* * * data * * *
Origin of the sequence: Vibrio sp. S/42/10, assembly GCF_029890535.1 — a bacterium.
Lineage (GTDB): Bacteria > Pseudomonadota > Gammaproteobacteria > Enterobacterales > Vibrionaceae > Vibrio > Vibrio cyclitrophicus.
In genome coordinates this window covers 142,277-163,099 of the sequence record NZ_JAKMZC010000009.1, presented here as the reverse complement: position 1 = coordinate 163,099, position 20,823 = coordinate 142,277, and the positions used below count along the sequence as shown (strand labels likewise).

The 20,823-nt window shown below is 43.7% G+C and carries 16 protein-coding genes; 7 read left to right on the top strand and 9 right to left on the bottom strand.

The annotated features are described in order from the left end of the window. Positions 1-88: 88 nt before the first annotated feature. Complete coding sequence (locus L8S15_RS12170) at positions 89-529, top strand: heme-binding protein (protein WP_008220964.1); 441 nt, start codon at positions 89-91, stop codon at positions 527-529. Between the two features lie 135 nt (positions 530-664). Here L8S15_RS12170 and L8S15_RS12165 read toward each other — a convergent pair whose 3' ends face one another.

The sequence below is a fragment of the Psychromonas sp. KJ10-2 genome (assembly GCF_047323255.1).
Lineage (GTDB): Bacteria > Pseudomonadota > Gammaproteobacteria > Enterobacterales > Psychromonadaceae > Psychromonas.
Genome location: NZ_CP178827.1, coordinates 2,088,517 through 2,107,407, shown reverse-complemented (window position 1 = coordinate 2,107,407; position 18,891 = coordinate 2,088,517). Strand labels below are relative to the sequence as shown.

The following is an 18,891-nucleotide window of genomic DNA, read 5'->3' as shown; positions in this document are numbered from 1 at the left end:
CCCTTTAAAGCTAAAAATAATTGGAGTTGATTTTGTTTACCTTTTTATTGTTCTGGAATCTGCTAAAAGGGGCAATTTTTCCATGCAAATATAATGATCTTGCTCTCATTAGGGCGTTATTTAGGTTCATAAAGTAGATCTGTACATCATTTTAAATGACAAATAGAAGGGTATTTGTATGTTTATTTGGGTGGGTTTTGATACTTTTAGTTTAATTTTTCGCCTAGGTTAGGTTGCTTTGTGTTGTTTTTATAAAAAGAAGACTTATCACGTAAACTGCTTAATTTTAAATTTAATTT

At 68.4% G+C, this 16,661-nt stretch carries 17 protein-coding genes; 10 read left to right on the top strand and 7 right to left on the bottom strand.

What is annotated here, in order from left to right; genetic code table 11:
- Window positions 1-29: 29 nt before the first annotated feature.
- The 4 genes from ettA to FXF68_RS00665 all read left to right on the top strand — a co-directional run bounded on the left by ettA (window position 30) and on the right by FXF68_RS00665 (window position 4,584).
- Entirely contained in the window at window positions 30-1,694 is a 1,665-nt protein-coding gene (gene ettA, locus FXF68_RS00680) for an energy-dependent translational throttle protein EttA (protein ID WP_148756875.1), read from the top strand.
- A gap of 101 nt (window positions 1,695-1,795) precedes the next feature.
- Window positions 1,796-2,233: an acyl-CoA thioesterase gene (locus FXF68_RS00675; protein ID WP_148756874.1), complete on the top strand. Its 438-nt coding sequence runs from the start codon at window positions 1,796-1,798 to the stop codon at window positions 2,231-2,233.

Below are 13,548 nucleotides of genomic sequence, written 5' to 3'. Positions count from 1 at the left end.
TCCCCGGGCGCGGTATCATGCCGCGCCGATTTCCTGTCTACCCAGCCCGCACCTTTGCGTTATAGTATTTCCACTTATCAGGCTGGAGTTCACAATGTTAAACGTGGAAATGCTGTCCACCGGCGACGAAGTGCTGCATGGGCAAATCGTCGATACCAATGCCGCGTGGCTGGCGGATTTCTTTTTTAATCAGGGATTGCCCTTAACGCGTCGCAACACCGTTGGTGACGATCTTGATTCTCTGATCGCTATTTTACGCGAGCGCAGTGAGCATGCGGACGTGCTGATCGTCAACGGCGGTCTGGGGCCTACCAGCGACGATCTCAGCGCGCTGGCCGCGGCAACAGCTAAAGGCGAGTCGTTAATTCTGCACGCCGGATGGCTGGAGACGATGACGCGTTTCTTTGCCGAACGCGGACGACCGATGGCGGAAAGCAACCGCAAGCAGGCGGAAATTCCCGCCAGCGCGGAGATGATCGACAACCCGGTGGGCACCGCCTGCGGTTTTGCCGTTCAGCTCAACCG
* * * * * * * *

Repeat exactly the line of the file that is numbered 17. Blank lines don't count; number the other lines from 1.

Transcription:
- Window positions 1,796-2,233: an acyl-CoA thioesterase gene (locus FXF68_RS00675; protein ID WP_148756874.1), complete on the top strand. Its 438-nt coding sequence runs from the start codon at window positions 1,796-1,798 to the stop codon at window positions 2,231-2,233.